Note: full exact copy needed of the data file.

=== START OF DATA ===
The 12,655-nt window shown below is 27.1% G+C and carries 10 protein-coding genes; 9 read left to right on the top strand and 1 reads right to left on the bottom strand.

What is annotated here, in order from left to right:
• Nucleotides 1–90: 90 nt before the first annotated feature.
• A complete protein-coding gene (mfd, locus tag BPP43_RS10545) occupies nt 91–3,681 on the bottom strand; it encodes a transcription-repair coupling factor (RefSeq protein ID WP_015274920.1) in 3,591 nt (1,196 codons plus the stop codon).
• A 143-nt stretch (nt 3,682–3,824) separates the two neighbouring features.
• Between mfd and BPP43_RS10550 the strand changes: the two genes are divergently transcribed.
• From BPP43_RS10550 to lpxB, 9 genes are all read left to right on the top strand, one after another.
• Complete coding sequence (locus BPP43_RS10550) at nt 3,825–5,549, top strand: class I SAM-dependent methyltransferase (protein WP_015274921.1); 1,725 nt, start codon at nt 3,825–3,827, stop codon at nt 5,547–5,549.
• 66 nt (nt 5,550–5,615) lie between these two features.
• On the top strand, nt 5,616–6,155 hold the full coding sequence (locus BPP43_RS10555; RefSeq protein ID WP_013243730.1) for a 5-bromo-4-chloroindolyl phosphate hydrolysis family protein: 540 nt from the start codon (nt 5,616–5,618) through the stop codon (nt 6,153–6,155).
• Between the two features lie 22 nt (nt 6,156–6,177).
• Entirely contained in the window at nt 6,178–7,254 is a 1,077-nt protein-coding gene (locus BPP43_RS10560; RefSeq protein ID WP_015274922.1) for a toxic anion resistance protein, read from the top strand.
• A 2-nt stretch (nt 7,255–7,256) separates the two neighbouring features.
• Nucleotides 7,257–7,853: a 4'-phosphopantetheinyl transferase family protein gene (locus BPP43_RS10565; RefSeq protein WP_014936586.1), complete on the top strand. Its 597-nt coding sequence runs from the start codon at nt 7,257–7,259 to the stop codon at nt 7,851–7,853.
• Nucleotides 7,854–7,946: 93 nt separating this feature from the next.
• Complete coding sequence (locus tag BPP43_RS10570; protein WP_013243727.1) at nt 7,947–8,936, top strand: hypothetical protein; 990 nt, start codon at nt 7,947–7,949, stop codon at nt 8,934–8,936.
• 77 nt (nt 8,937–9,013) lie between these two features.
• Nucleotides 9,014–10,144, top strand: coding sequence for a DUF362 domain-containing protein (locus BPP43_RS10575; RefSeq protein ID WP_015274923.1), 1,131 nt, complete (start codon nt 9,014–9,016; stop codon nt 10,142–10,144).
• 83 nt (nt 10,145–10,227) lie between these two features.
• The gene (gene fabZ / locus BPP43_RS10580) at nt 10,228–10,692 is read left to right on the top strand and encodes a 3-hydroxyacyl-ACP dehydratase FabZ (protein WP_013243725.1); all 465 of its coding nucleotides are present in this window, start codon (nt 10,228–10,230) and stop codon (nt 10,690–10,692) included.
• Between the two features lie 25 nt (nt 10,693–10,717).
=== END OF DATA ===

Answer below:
The 12,655-nt window shown below is 27.1% G+C and carries 10 protein-coding genes; 9 read left to right on the top strand and 1 reads right to left on the bottom strand.

What is annotated here, in order from left to right:
• Nucleotides 1–90: 90 nt before the first annotated feature.
• A complete protein-coding gene (mfd, locus tag BPP43_RS10545) occupies nt 91–3,681 on the bottom strand; it encodes a transcription-repair coupling factor (RefSeq protein ID WP_015274920.1) in 3,591 nt (1,196 codons plus the stop codon).
• A 143-nt stretch (nt 3,682–3,824) separates the two neighbouring features.
• Between mfd and BPP43_RS10550 the strand changes: the two genes are divergently transcribed.
• From BPP43_RS10550 to lpxB, 9 genes are all read left to right on the top strand, one after another.
• Complete coding sequence (locus BPP43_RS10550) at nt 3,825–5,549, top strand: class I SAM-dependent methyltransferase (protein WP_015274921.1); 1,725 nt, start codon at nt 3,825–3,827, stop codon at nt 5,547–5,549.
• 66 nt (nt 5,550–5,615) lie between these two features.
• On the top strand, nt 5,616–6,155 hold the full coding sequence (locus BPP43_RS10555; RefSeq protein ID WP_013243730.1) for a 5-bromo-4-chloroindolyl phosphate hydrolysis family protein: 540 nt from the start codon (nt 5,616–5,618) through the stop codon (nt 6,153–6,155).
• Between the two features lie 22 nt (nt 6,156–6,177).
• Entirely contained in the window at nt 6,178–7,254 is a 1,077-nt protein-coding gene (locus BPP43_RS10560; RefSeq protein ID WP_015274922.1) for a toxic anion resistance protein, read from the top strand.
• A 2-nt stretch (nt 7,255–7,256) separates the two neighbouring features.
• Nucleotides 7,257–7,853: a 4'-phosphopantetheinyl transferase family protein gene (locus BPP43_RS10565; RefSeq protein WP_014936586.1), complete on the top strand. Its 597-nt coding sequence runs from the start codon at nt 7,257–7,259 to the stop codon at nt 7,851–7,853.
• Nucleotides 7,854–7,946: 93 nt separating this feature from the next.
• Complete coding sequence (locus tag BPP43_RS10570; protein WP_013243727.1) at nt 7,947–8,936, top strand: hypothetical protein; 990 nt, start codon at nt 7,947–7,949, stop codon at nt 8,934–8,936.
• 77 nt (nt 8,937–9,013) lie between these two features.
• Nucleotides 9,014–10,144, top strand: coding sequence for a DUF362 domain-containing protein (locus BPP43_RS10575; RefSeq protein ID WP_015274923.1), 1,131 nt, complete (start codon nt 9,014–9,016; stop codon nt 10,142–10,144).
• 83 nt (nt 10,145–10,227) lie between these two features.
• The gene (gene fabZ / locus BPP43_RS10580) at nt 10,228–10,692 is read left to right on the top strand and encodes a 3-hydroxyacyl-ACP dehydratase FabZ (protein WP_013243725.1); all 465 of its coding nucleotides are present in this window, start codon (nt 10,228–10,230) and stop codon (nt 10,690–10,692) included.
• Between the two features lie 25 nt (nt 10,693–10,717).